The balder the better
Every three minutes, one child around the world is diagnosed with cancer. In the United States, 1 in every 285 will be diagnosed with cancer before the age of 20. This was just one shocking statistic I found on St. Baldrick’s website. The St. Baldrick’s foundation raises money specifically for childhood cancer research. But why childhood cancer? Here’s why: the average lifespan of an adult is 76 years. A child who’s diagnosed with cancer would lose, on average, 71 years of life compared to an adult who is diagnosed with cancer losing an average of nine years. The St. Baldrick’s Foundation, alarmed by this simply unfair statistic, decided to take a stand. More than 15 years later, they’ve become the second largest non-profit funding childhood cancer research. So how do they raise all of this money? It all comes down to shaving heads. Sound crazy? Read on.
My journey with The St. Baldrick’s Foundation started three years ago when one of my close friends had a family friend diagnosed with childhood cancer at the age of four. I jumped at the chance to support my friend with his goal. We began to gather a small army of six, calling ourselves “Best Buds Balding for Baldrick’s.” The way it all works is that participants raise money by volunteering to shave their heads in an act of solidarity against cancer. We immediately set out to raise as much money as possible by asking folks to sponsor us by making donations online. In our first year, we raised almost $6,000 (Grandma really helped boost our numbers), which was more than we ever thought possible. Since then, we have been shaving our heads every year to support kids with cancer.
Over the years, we’ve grown our team little by little, with each year being more inspirational than the last. I have never seen people with more compassion and commitment than the strong people I have seen and met at St. Baldrick’s events. My first year I watched a 35-year old woman with a foot and a half of hair go bald for the cause. It was one of my most humanizing experiences to date. In order to meet the challenge, “The Buds” decided that we should add some length in order to show our commitment. We all started growing out our hair at different times throughout the year. For me, it usually starts around Christmas but one of my teammates hasn’t had a haircut, besides the one he receives at the St. Baldrick’s event, in two whole years! His hair isn’t always the most beautiful, but it gives him the opportunity to share with others a cause so near and dear to his heart.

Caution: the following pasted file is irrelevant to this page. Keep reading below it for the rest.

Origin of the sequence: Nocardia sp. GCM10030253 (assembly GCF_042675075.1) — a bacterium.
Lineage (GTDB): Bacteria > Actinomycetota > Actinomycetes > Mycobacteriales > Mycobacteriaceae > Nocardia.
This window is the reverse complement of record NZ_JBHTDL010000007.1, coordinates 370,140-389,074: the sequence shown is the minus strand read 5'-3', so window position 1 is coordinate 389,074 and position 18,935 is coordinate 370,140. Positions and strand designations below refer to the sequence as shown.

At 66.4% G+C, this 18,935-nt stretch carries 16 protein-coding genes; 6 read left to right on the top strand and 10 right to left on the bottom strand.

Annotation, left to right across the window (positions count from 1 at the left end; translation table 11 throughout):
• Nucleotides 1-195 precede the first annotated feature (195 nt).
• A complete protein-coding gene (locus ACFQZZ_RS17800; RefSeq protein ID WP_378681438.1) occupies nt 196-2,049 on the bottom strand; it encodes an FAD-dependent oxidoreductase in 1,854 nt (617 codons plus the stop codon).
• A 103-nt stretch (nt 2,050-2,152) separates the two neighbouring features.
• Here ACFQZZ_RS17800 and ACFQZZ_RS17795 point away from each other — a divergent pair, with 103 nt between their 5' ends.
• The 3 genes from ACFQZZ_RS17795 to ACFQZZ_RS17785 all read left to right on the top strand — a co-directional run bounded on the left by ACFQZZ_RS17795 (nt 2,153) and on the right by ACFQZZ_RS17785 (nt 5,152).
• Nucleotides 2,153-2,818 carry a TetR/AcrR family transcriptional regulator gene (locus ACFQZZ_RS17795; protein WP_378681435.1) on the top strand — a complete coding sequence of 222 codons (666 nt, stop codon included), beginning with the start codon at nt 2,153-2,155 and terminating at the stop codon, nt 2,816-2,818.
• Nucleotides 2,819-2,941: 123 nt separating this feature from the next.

When I joined Bandwidth, I immediately recognized a culture built upon helping employees to be GREAT people mentally, physically, and spiritually. So I thought, who better to share this event with, than a company that strives to encourage greatness? So I pitched the idea to create a Bandwidth St. Baldrick’s team. The response was more positive than I imagined, so with a resounding “yes,” we started mapping our course, creating the “Balding Bandis,” and recruiting nine others to shave alongside myself. WOW! Considering that this is our first year and with only six weeks before the event, getting nine people to volunteer (including one VERY BRAVE female) was an amazing feat—even for Bandwidth. We hope to continue to grow support for this wonderful cause and carry on this tradition for many years to come.